Principles of Data Management

Keith Gordon

Published by

BCS

ISBN

9781780171845

RRP

£29.99

Reviewed by

Mehmet Hurer MBCS CITP CEng

Score

8 out of 10

Principles Of Data Management: Facilitating Information Sharing (Second Edition)This book highlights the importance of data and how it is vital to the survival of an organisation. It emphasises that effective data management should not be considered an afterthought but a key integral part of any project and business operation, with the goal being to provide users with fit-for-purpose and accurate data in a timely fashion.

The book is divided into four sections. In the first section the author reiterates the importance of information as a key business resource and the common problems with data. There is a chapter dedicated to database design and development, which is presented in a clear and logical manner, building on a simple example to illustrate relational database design.

The author discusses data administration in the second part of the book, including corporate data modelling, data definition, data naming, metadata, data quality, data accessibility and master data management. This part is illustrated with good examples of structured data and how it is interrogated using structured query language.

In the third part of the book the author provides an overview of the tasks and areas that are the responsibility of the database administrator and repository administrator, such as monitoring and tuning the performance of the database, and managing the metadata.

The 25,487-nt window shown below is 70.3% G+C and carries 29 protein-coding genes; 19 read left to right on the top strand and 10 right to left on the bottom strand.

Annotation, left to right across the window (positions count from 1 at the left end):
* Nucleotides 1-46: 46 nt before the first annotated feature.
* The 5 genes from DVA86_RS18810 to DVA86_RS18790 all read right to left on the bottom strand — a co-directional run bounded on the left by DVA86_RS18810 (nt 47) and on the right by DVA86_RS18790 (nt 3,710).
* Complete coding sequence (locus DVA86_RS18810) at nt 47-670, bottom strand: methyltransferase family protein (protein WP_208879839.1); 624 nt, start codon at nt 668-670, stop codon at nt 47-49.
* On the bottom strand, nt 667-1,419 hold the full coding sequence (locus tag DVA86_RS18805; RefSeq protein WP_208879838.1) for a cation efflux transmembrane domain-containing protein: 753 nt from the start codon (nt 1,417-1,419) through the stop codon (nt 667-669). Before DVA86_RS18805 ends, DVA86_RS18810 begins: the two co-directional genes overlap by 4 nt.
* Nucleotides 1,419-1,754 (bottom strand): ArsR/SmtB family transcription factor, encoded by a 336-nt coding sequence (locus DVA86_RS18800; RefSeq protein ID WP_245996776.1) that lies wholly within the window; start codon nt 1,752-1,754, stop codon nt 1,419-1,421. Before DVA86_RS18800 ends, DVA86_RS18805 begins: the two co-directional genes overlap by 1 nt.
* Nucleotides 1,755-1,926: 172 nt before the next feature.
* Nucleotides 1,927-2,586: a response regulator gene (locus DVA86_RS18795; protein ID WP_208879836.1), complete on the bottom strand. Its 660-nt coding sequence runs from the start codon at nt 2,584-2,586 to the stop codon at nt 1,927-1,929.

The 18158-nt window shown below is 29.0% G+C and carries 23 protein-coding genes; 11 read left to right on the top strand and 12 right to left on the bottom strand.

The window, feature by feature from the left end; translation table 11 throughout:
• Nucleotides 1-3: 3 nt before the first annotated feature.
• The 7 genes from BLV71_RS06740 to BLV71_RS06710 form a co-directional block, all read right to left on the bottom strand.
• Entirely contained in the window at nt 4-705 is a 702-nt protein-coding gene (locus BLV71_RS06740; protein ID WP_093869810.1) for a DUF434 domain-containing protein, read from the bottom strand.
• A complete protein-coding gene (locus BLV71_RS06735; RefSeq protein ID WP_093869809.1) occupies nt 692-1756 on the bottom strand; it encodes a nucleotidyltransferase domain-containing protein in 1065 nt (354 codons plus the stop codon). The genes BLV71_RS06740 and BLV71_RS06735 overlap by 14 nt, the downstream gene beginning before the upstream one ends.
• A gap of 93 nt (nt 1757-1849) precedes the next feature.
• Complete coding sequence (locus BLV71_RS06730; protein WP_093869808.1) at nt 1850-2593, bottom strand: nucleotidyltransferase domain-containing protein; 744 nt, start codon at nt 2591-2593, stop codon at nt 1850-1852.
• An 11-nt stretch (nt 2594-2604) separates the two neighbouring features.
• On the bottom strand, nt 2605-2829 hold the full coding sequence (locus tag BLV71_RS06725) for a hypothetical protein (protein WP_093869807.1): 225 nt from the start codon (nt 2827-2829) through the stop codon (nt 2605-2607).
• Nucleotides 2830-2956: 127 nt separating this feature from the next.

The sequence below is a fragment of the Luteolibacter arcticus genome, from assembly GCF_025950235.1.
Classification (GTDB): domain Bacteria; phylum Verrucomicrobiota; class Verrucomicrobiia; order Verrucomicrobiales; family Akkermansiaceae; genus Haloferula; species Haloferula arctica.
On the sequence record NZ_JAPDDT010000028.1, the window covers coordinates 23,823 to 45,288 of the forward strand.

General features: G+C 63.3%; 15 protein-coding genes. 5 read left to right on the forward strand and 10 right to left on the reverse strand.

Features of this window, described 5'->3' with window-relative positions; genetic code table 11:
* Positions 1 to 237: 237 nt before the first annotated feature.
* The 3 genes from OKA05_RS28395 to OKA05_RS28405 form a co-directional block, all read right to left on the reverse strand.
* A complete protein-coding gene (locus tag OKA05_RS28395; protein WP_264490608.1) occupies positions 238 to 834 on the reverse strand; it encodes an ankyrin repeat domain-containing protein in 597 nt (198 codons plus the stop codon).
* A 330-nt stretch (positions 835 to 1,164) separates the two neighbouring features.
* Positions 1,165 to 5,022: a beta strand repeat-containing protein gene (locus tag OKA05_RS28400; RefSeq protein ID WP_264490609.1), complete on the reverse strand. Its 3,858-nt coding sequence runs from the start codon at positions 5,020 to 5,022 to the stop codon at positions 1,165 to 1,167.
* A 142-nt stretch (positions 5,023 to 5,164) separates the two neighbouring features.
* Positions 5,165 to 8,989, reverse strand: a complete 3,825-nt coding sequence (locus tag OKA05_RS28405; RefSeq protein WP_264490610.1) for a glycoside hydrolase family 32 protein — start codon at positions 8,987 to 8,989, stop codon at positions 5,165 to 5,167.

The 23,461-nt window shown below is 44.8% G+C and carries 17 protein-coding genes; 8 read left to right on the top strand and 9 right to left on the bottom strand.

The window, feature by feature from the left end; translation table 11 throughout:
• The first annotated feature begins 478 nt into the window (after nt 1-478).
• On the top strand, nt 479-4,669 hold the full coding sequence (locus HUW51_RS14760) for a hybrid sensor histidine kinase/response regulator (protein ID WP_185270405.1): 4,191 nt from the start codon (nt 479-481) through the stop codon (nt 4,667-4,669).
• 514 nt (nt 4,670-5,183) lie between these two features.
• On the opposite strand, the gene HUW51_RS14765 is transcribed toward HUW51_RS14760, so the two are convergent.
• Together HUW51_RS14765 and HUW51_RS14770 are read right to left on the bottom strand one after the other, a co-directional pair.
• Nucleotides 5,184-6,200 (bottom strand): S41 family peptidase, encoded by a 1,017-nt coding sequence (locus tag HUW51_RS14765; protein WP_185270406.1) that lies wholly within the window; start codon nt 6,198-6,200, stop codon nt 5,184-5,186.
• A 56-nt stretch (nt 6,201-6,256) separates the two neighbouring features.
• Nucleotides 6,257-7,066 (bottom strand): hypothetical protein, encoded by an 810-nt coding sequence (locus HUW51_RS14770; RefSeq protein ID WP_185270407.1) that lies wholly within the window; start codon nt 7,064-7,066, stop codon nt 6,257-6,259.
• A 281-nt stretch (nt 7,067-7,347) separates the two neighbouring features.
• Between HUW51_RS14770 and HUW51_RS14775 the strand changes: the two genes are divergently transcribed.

The fourth part of the book completes the subject, with an overview of some of the other key areas relevant to data administration. This includes discussion on the use ‘off the shelf’ packages for data management, distributed data, business intelligence, object orientation, handling multimedia and looks at data and web technology.

The appendix, occupying almost a quarter of the book, should not be ignored as it covers a wealth of supporting information, including the different types of databases and data modelling notations, xml and its relationship with relational databases and some examples to further illustrates topics discussed in the other sections of the book.

This book provides a great introduction for anyone involved in data management, or requiring an appreciation of what it is and why it is so important.

Further information: BCS

May 2014